Indiana couple sues school blaming his suspension for their son's suicide 2 years ago
A couple from Indiana file lawsuit against a high school for their disciplinary action taken on their son, which allegedly led to his suicide almost two years ago.
17-year-old Patrick McCalley died on October 6, 2016, from a self-inflicted gunshot wound after he was handed an in-house suspension at Carmel High School for his racially inappropriate Snapchat messages that he sent to another student.
Now his parents, Chris and Marilyn, have sued the high school alleging that their son underwent an “extreme and excessive psychological distress” while being questioned by an assistant principal at the school.
Patrick was isolated in a closed room while being interrogated by Toby Steele, the assistant principal, and Carmel Police Officer Phil Hobson.
A Carmel, IN High School student, Patrick McCalley's suicide raises questions over how schools discipline kids. "There is no legislation in Indiana that requires a parent be called before a student is questioned by administrators" https://t.co/1nCRLTSpXY #education pic.twitter.com/9HtWLWOq0S— Michael Nardi (@iPublicPolicy) July 11, 2018
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The lawsuit filed at Hamilton County states that in the aftermath of the questioning, the student wrote a “self-incriminating statement” under the penalty of perjury. He was also told that he was being suspended from school.
His parents have claimed that Patrick was an outstanding student at the school, where he excelled as the member of the marching band, jazz band, and concert band. He had no previous records of indiscipline.
On the day he was handed suspension, he woke up a “happy, well-adjusted boy” who had just received an email correspondence from a representative of the United States Air Force, where he was considering his future.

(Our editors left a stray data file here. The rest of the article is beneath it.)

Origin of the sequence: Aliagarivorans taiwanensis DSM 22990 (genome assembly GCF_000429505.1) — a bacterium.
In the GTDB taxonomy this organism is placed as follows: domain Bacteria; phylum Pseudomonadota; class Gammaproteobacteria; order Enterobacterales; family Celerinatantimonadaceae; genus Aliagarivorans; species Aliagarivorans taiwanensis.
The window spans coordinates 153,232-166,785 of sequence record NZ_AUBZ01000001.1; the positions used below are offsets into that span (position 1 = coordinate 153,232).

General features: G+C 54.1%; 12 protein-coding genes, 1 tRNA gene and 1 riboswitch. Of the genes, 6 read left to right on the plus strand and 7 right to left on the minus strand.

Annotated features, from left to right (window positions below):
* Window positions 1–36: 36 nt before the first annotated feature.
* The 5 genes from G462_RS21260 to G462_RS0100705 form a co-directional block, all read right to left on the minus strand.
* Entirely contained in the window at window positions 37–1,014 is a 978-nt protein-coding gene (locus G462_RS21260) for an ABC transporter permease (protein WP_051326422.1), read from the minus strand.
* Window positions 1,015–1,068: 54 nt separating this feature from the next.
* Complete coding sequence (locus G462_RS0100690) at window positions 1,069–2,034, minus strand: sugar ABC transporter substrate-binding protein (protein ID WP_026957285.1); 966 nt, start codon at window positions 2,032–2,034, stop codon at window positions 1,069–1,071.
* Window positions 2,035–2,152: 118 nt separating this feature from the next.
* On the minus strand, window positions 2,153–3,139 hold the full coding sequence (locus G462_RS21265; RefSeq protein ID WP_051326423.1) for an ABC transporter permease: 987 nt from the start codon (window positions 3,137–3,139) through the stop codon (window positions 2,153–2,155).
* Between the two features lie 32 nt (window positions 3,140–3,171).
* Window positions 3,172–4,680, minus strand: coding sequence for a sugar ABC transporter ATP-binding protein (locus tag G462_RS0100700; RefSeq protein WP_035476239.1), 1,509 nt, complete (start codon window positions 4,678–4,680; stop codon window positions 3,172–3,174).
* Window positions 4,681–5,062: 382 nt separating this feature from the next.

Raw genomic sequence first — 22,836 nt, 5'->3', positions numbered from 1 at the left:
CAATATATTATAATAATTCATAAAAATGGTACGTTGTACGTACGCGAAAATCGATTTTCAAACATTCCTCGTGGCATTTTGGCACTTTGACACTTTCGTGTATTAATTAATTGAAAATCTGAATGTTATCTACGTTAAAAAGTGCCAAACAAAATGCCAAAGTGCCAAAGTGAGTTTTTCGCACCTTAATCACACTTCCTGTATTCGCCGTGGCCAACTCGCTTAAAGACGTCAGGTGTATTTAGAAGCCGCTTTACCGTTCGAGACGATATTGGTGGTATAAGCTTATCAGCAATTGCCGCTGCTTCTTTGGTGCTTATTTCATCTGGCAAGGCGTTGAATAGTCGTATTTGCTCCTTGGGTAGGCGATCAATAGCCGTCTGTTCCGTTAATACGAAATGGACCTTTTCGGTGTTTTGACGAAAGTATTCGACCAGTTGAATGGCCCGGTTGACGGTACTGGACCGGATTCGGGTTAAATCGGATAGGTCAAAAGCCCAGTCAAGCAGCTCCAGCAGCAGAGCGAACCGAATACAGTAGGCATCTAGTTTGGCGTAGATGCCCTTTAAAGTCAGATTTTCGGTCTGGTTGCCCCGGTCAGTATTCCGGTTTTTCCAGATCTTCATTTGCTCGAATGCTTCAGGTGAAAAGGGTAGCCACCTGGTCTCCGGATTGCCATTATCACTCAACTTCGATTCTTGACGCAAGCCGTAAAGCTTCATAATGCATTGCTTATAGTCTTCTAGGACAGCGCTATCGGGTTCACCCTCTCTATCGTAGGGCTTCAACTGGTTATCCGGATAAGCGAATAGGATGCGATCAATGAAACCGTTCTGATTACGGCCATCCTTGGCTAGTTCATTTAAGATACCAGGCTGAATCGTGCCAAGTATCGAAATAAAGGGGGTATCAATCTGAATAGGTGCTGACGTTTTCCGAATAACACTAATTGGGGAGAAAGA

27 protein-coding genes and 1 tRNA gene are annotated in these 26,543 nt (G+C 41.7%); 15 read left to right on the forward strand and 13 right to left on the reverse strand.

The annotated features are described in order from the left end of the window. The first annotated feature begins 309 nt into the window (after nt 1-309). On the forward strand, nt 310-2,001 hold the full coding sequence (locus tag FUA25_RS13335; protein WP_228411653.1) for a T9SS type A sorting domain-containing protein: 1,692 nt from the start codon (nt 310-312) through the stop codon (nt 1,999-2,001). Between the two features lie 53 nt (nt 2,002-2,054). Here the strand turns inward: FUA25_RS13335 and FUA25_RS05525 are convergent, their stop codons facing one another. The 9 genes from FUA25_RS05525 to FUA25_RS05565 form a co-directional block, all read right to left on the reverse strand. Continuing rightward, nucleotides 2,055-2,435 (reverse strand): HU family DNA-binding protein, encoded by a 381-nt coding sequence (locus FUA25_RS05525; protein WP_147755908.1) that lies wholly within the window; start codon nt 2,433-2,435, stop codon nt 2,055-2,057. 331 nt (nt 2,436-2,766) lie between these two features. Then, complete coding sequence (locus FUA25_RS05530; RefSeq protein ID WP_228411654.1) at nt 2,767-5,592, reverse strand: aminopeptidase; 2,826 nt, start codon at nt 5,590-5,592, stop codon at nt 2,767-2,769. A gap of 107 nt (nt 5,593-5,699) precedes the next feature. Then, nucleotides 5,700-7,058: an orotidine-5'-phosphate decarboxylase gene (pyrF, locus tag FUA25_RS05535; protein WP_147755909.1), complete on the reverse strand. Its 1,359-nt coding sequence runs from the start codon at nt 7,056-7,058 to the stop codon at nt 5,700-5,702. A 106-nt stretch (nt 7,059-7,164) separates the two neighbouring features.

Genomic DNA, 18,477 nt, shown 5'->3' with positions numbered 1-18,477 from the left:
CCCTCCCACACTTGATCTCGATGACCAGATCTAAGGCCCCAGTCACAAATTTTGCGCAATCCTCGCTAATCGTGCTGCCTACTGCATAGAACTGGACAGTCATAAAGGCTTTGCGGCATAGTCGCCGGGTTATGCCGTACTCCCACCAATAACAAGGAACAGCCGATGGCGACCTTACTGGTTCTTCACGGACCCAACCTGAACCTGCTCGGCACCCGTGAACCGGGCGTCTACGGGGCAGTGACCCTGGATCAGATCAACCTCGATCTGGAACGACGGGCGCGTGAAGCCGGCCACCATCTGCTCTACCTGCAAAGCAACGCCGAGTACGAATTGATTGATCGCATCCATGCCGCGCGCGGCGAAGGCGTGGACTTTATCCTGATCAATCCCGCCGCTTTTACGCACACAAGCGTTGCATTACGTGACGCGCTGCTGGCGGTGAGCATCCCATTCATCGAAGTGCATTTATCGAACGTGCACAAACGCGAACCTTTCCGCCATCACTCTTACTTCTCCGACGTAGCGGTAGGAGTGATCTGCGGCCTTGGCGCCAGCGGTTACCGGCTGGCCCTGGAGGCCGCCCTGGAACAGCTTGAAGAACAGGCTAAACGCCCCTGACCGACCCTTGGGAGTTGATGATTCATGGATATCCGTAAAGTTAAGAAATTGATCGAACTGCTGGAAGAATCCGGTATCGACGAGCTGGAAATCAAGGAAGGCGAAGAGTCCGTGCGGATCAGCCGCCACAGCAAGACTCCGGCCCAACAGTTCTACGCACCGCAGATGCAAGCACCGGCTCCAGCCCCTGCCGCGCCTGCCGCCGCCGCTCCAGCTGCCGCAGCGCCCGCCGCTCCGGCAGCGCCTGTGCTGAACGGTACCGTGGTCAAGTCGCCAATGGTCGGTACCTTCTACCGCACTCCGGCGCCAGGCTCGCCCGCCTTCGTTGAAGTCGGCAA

The parents showed their outrage at the fact that following a closed questioning session with Steele, their son had decided that he no longer wanted to live.
The lawsuit named Carmel Clay School Corporation, Carmel High School, the city of Carmel, former district superintendent Nicholas Wahl, and questioners Steele and Hobson as defendants.
The parents have sought damages for the “loss of love and companionship” of Patrick as well as medical, burial, and legal expenses related to his demise.
Meanwhile, the district officials responded to IndyStar with a statement denying the allegations. Their statement claimed that the facts of the incident are different from what is transcribed in the lawsuit.
At the same time, the bereaved parents stressed the fact that they want to turn their tragedy into a lesson for other parents so that they won’t have to suffer a similar fate.
They have called for a policy requiring that a parent or a counselor be present during such a stressful meeting between students and school administrators.
The incident has further raised the larger question as to how should school administration work to discipline their students.